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Employment outcomes following successful renal transplantation

Authors


  • Conflict of interest: The authors have no conflicts of interest to declare.

Corresponding author: Mary Eng, MD, Department of Surgery, University of Louisville, Ambulatory Care Building, 2nd Floor, Louisville, KY 40292, USA.
Tel.: 502 587 4607; fax: 502 587 4140;
e-mail: mary.eng@louisville.edu

Abstract

Eng M, Zhang J, Cambon A, Marvin MR, Gleason J. Employment outcomes following successful renal transplantation.
Clin Transplant 2011 DOI: 10.1111/j.1399-0012.2011.01441.x.
© 2011 John Wiley & Sons A/S.

Abstract:  Background:  Data on employment outcomes after successful renal transplantation are few. We conducted this study to identify favorable factors for employment after transplantation.

Methods:  Adult patients <65 yr of age who underwent renal transplantation between January 1, 2002 and December 31, 2007 were surveyed. Patients with graft survival <1 yr were excluded. We also tested their knowledge of Medicare coverage after transplantation. Data were analyzed using chi-squared and Fisher’s exact tests. p-Value <0.05 was considered statistically significant.

Results:  A 55% response rate was obtained where 56% of respondents were employed after transplantation. Race, marital status, previous transplant, and complicated post-operative course did not influence employment. Favorable factors include male gender (p = 0.04), younger age (<40 [p = 0.0003] or <50 yr [p < 0.0001]), having ≥1 dependent (p = 0.04), higher education (minimum high school degree [p = 0.003] or some college [p = 0.002]), live donor recipient (p = 0.004), wait time <2 yr (p = 0.03), dialysis <2 yr (p < 0.0001) or pre-dialysis (p = 0.04), and pre-transplantation employment (p < 0.0001). Mean time for employment was 4.9 ± 6.3 months (median three months). Common reasons for unemployment were disability (59%) and retirement (27%). Finally, 7% correctly responded that Medicare benefits end 36 months following transplantation.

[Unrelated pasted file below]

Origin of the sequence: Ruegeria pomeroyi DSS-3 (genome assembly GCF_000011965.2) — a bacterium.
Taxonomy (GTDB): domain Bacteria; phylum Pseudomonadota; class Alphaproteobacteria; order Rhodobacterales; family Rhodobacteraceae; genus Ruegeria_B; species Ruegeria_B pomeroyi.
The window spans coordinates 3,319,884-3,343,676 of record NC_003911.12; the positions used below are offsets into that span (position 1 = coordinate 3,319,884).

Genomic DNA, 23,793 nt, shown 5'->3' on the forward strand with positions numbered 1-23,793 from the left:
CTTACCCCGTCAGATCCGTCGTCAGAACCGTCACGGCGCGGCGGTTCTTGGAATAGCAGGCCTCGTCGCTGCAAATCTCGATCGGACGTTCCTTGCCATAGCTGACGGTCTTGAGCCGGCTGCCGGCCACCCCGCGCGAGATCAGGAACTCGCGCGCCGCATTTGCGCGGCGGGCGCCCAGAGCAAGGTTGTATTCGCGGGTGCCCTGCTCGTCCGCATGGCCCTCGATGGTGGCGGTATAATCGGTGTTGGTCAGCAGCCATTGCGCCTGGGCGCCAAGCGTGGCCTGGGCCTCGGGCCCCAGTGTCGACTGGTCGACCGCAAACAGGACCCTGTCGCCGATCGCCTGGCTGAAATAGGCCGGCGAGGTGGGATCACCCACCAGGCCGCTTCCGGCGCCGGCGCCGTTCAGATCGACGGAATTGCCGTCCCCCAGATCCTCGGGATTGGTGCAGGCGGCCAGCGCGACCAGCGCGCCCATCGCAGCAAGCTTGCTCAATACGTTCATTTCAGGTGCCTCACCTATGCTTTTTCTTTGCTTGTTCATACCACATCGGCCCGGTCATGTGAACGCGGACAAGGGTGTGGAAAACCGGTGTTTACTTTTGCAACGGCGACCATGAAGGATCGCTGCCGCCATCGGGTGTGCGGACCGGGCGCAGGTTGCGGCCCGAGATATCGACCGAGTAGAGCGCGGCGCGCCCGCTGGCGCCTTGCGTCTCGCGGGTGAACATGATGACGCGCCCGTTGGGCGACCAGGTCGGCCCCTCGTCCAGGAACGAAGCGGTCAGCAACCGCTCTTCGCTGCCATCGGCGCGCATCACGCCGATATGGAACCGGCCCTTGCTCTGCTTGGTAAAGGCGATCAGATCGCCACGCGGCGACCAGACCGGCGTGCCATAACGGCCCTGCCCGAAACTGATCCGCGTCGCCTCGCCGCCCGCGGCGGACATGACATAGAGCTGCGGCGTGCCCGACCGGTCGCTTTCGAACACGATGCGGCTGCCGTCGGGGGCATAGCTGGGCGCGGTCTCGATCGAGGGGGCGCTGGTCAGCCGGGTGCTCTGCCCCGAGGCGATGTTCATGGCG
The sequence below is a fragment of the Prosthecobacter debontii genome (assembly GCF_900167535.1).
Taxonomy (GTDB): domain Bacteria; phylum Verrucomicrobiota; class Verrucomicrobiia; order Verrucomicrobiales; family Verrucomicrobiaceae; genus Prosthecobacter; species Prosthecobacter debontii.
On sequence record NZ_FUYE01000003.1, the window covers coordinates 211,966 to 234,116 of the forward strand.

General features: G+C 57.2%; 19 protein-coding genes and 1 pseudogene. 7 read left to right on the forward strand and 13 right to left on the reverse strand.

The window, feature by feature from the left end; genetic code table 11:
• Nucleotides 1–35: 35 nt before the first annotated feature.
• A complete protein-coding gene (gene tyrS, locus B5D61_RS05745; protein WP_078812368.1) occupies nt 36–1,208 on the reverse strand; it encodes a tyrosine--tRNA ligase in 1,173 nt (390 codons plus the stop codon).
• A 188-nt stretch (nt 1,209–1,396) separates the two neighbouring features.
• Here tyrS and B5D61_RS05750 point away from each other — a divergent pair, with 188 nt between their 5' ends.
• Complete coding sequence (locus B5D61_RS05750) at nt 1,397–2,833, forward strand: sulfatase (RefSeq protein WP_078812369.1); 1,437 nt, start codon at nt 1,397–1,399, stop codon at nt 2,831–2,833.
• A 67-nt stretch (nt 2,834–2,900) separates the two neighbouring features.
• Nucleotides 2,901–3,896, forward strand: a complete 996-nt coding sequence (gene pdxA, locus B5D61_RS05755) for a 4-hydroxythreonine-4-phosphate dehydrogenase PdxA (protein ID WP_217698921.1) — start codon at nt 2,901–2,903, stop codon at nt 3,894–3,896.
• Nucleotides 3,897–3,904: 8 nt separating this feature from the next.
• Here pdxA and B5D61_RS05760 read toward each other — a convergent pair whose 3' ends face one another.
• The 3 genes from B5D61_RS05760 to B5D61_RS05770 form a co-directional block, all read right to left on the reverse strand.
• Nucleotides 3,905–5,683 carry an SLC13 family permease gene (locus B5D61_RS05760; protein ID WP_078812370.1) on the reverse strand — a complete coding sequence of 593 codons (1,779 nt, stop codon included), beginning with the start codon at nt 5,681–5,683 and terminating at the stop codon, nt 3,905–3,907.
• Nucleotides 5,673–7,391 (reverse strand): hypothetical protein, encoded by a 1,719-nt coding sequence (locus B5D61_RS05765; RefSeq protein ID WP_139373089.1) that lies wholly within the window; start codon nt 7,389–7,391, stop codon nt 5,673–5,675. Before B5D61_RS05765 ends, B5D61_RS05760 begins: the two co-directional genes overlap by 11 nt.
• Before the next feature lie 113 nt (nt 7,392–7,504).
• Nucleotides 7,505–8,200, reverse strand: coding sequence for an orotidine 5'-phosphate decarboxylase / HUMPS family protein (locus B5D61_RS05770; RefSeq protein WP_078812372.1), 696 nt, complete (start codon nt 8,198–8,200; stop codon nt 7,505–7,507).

Conclusions:  Potentially modifiable factors to improve employment are earlier referral and better education regarding Medicare eligibility.

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